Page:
“An addition to OSHA’s Fatal Facts series emphasizes the hazards of working in confined spaces on farms. These spaces include grain and feed silos, sump pits, and manure storage tanks. Employers should ensure measures are put in place to alert workers to a potential hazardous atmosphere inside confined spaces and prevent workers from entering them without protective controls. The fact sheet examines an incident in which a worker asphyxiated inside a whey storage tank. Each Fatal Facts publication describes a case in which there was a failure to identify and correct hazardous working conditions before a fatality occurred at the worksite.”
8am – 4:30pm
“This training is for you if your company has manholes, trenches, vaults, ducts, boilers, vessels, storage tanks, pits, crawl spaces or other uniqueconfined spaces where your employees will need to enter to perform work.
atmospheric monitoring and rescue and emergency requirements.
It will take a look at key provisions outlined in both General Industry and Construction.”
“For those of you that enjoy watching or reading a good action thriller, or have experience in the military or police, you probably already understand that an effective booby trap should be undetectable to the intended target(s), can be set and remain “loaded” and ready to be sprung for a good period of time, and will cause confusion and irrational reactions for those not caught in its immediate effects. In the old days, booby traps relied on very thin trip wires as their trigger; with the advent of electric eyes and lasers, the somewhat detectable trip wire is a relic from the past. But the booby trap is still a very real hazard for the military and police who must be aware of their existence and, for the actor playing the role of our action hero, not so much.
But there are other booby traps out there. And these booby traps do not intentionally “target” any unsuspecting souls. They are not set in a malicious manner, but their effects can be every bit as lethal as the ones that are intentionally set. These booby traps are not set with criminal intent, but, truthfully, the fact that they have been responsible for multiple fatalities among unsuspecting confined space entrants borders on criminal. These are the booby traps that are left behind in a confined space after certain entry operations or other work tasks are completed. And the point about being undetectable without certain precautions and equipment is a perfect example of the most insidious of them all—atmospheric hazards.”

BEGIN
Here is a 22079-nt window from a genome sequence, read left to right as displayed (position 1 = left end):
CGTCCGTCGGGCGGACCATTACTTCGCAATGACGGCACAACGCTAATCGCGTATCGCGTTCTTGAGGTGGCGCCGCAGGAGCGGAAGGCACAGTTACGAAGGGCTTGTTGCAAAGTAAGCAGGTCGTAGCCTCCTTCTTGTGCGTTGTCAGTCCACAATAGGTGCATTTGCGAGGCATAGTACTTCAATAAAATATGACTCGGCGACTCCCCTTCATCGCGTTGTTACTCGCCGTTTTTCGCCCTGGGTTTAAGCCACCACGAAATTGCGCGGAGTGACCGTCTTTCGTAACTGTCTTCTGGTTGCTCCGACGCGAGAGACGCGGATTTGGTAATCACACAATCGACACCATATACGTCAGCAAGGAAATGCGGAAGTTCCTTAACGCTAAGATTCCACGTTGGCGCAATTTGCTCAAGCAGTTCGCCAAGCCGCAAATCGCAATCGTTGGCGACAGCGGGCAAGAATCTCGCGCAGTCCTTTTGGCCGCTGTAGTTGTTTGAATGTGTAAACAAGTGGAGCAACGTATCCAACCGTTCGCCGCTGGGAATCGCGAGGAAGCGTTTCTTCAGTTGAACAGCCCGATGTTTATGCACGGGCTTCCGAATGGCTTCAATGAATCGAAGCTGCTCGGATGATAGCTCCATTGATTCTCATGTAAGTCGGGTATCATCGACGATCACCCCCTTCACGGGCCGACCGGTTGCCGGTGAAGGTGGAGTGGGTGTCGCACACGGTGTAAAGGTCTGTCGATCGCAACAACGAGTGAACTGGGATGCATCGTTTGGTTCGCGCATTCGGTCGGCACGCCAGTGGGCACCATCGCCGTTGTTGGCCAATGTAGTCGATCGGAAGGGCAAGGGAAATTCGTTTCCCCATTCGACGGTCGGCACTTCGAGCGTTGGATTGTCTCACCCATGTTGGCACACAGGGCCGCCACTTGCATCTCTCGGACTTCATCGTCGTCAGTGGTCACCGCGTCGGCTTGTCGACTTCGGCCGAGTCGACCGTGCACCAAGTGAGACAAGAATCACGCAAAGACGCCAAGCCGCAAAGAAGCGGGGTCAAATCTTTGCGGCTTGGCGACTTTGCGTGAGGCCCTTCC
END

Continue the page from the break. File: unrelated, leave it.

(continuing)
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“You’ve probably heard the same confined space story too many times. A confined space entrant is performing routine work and becomes unresponsive. The attendant responsible for monitoring the work enters the confined space to check on the entrant and is overcome by deadly gas. It’s a tragic story of trying to help a co-worker based on gut reaction rather than proper safety protocols. According to OSHA, would-be rescuers make up 60 percent of confined space fatalities.
Unfortunately, it’s common for workers serving in the attendant role or “hole watch” to be inexperienced, untrained, or easily distracted by the numerous demands of a work site. Distractions can come in the form of radio calls, paperwork, talking to co-workers, or even while monitoring multiple confined spaces at one time. These distractions are rampant and increase the need for safety equipment that reduces the likelihood of human error.
Properly training all workers before they work in or around confined spaces is a must but, in reality, not every job is performed under ideal conditions or with enough information about gas hazards. New advances in gas detection equipment take these tragic real-world scenarios to heart and incorporate better communication technology to ensure everyone working around confined spaces will not only hear and see gas alarms, but also know where and why instruments are alarming. These new technologies aim to reduce would-be rescuer fatalities and accidents due to false evacuations. They also facilitate faster emergency response from trained peers in the field, rather than relying on help from a central controller many miles away. While it’s common for workers to perform atmospheric testing in confined spaces with handheld portable instruments, area monitors with peer-to-peer wireless capability can improve efficiency and safety of confined space operations, particularly those calling for extended, continuous monitoring.”